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Maybe we are just getting to that age when we start to fall apart a bit, but these last few weeks have been eye opening.  From our port in Cartagena, Colombia, I talk with friends on a regular basis to hear news of home, and I hear about three good male friends, all fit and healthy, that have had “episodes.” 

The first suddenly fainted and fell down the stairs of a crowded Boston subway station.  He is still recovering from significant injuries from the fall, and most worryingly, they are not sure what caused him to faint.  The second, from seemingly out of nowhere, noticed that his heart rate was very low. He drove himself to the hospital, where he was eventually diagnosed with a complete electrical blockage. One pacemaker later, and he will be fine, but it was a very close call.  The third, well something funky is going on with his heart, and they are not sure what.

It seems to me that in our 50’s, these kinds of episode were a rare occurrence.  Now, when many of our male friends are in their 60’s, it seems like an epidemic. 

These life-assessing episodes, at whatever age, cause us to pause, but when the 50s are in the rear view mirror, they seem to take on an even greater significance.  In our earlier years, we might have thought, perhaps we even internalized, “There but for the grace of God go I,” or “Life can change in an instant.” But at mid-life, when we see these things are happening to our husbands, friends and loved ones on what seems like a regular basis, the pause is greater, more significant.  We know we will not last forever, and it is only if we are lucky- very lucky- will we have a couple of decades of vitality to live our dreams.  With each horror story, our minds scream, “live your dreams NOW, before it is too late.”

I suspect all three of our friends will be fine.  They are seeing the best doctors, at the best hospitals, and are vigilant about their health care.  They will quit shoveling the snow that will pile up in their driveways and they will be careful with their exercise. Some may even watch their alcohol intake and diet.  And I have no doubt that each and every one of them will ask themselves if they are doing exactly what they want to be doing, given that they clearly will not live forever.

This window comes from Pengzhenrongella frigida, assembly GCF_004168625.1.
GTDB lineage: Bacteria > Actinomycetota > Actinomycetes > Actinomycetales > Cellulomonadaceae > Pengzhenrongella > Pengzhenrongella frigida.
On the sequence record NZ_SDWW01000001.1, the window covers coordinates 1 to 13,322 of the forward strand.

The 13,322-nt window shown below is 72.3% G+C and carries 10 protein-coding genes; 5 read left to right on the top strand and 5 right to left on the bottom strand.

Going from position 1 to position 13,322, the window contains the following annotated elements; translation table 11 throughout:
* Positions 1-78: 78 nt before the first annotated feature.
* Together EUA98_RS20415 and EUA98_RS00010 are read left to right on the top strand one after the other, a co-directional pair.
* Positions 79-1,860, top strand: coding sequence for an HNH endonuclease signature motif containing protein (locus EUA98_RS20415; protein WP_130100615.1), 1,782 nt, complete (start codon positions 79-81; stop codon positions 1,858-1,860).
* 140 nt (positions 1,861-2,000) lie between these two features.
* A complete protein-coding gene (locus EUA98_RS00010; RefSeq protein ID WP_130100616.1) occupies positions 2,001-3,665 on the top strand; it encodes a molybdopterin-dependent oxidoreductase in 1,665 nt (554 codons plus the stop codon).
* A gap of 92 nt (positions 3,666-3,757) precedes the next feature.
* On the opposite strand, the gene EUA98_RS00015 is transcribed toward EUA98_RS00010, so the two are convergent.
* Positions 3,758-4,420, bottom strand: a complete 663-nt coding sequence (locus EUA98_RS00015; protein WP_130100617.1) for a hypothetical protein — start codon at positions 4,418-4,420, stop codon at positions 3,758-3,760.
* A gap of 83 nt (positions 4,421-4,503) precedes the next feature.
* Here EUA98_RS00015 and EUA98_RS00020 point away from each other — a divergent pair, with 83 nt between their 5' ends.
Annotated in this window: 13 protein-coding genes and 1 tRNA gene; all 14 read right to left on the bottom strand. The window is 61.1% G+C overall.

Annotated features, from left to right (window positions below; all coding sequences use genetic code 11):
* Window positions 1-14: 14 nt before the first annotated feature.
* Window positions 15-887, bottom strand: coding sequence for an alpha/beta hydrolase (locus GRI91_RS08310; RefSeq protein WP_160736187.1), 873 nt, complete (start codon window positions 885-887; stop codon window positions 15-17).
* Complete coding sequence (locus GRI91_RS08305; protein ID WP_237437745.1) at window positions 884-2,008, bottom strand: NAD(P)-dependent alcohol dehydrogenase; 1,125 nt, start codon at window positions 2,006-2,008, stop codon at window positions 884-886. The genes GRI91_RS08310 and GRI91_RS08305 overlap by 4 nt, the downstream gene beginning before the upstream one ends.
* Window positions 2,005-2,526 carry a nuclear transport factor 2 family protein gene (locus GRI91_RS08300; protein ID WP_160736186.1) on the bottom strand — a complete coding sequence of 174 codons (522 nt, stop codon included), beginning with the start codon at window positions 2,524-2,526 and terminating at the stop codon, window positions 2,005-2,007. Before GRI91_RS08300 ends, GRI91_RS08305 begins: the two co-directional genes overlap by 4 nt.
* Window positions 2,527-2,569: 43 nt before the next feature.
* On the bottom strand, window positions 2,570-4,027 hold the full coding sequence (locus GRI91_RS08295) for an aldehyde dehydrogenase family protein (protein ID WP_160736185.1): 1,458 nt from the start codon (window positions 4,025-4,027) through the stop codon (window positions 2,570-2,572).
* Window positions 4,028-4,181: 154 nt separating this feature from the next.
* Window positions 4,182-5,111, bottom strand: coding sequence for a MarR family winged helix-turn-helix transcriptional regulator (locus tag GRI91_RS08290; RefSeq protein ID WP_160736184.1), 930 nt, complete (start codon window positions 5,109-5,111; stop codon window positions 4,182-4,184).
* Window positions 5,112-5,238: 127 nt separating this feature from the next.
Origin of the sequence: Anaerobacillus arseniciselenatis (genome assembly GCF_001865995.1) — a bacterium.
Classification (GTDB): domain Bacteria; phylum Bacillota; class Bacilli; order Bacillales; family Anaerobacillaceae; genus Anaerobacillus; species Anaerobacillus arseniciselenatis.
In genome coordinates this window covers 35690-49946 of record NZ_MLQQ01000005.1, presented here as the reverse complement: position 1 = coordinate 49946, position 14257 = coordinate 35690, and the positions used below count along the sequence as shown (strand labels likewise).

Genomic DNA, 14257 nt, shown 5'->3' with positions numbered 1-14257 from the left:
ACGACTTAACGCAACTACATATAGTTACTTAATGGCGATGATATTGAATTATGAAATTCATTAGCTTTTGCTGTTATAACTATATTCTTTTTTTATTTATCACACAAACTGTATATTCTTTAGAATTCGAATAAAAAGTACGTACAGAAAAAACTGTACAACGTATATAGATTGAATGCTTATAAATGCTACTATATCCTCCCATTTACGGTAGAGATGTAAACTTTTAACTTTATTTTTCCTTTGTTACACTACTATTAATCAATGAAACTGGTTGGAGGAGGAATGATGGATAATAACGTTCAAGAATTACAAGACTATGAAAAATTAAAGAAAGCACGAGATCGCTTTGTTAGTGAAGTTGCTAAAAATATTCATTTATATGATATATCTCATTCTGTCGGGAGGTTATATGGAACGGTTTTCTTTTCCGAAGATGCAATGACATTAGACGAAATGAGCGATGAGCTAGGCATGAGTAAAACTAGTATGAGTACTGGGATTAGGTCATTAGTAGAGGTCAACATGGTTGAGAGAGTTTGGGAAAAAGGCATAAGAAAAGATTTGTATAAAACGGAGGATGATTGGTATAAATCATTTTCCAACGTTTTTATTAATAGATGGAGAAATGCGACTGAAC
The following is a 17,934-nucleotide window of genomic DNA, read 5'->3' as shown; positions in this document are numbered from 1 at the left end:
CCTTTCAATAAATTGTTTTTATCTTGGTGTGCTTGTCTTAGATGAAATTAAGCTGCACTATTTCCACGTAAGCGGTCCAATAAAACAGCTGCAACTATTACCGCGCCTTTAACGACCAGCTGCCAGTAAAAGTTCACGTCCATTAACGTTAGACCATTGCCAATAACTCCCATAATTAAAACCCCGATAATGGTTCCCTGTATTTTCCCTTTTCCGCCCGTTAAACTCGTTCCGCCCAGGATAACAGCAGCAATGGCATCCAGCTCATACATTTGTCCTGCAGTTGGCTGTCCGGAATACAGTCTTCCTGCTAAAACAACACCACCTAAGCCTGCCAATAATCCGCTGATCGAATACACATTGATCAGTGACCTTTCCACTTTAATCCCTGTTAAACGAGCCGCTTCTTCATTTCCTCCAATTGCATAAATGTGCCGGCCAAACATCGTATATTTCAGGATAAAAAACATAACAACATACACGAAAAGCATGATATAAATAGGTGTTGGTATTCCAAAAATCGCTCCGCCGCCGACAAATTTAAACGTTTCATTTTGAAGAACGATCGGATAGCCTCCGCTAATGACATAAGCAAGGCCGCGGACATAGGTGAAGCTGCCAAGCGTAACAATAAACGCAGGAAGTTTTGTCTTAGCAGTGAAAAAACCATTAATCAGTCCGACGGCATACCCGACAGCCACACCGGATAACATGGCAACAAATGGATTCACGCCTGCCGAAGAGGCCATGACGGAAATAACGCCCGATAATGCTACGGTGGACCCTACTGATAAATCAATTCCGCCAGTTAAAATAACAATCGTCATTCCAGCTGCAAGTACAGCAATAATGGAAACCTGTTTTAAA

For those of us who are living our dreams, which for us is living a life on our sailboat traveling the world, we hear these stories from afar and we are grateful that our friends are going to be ok. I admit that we also give ourselves a little pat on the back for changing up our lives so completely while we were young enough and healthy enough to do so.  Had we waited, I am not sure it would have ever happened.

Mike and I are well aware that living the dream does not mean we are immune from the bad stuff. We run through the “What If”s as we recall our friends’ stories.  What if Mike had fainted for no apparent reason and fell down a flight of stairs while going down the metro station in Medellin?  What if my heart simply decided it was time to stop beating as we were crossing an ocean? We know we do not have access to the best doctors or hospitals, and in some cases, no hospitals or doctors. If the worst happens to us, the result will most likely not be pretty.

Mike and I talk about our friends being taken care of at the best hospitals, by the best doctors.  We decide that life is all about choices, and for the two of us, we are willing to take all the risks of adventure for the rewards of living a dream. If the worst happens, we will die knowing that we made choices that were right for us.  

And if the worst doesn’t happen, and we don’t die?  Well, it is quite the adventure.    

What Would Have To Happen To Make You Live Your Dream? was last modified: by

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